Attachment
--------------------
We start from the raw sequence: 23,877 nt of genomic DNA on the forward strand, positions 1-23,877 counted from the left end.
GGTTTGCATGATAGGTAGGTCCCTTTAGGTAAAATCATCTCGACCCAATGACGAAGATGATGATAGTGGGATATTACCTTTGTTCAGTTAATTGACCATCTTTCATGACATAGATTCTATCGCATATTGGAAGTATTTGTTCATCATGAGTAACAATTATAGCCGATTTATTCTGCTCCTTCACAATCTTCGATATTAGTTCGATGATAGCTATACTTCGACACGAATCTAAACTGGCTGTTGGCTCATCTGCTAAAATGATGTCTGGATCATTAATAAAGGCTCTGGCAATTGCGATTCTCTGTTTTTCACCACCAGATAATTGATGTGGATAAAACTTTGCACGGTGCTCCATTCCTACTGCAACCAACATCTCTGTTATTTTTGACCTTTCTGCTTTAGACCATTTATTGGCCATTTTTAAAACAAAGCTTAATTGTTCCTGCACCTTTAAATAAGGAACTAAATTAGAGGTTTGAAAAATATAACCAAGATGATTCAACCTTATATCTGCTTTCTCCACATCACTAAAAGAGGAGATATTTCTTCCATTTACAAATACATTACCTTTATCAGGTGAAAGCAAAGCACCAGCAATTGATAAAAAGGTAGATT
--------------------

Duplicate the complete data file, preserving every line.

We start from the raw sequence: 23,877 nt of genomic DNA on the forward strand, positions 1-23,877 counted from the left end.
GGTTTGCATGATAGGTAGGTCCCTTTAGGTAAAATCATCTCGACCCAATGACGAAGATGATGATAGTGGGATATTACCTTTGTTCAGTTAATTGACCATCTTTCATGACATAGATTCTATCGCATATTGGAAGTATTTGTTCATCATGAGTAACAATTATAGCCGATTTATTCTGCTCCTTCACAATCTTCGATATTAGTTCGATGATAGCTATACTTCGACACGAATCTAAACTGGCTGTTGGCTCATCTGCTAAAATGATGTCTGGATCATTAATAAAGGCTCTGGCAATTGCGATTCTCTGTTTTTCACCACCAGATAATTGATGTGGATAAAACTTTGCACGGTGCTCCATTCCTACTGCAACCAACATCTCTGTTATTTTTGACCTTTCTGCTTTAGACCATTTATTGGCCATTTTTAAAACAAAGCTTAATTGTTCCTGCACCTTTAAATAAGGAACTAAATTAGAGGTTTGAAAAATATAACCAAGATGATTCAACCTTATATCTGCTTTCTCCACATCACTAAAAGAGGAGATATTTCTTCCATTTACAAATACATTACCTTTATCAGGTGAAAGCAAAGCACCAGCAATTGATAAAAAGGTAGATT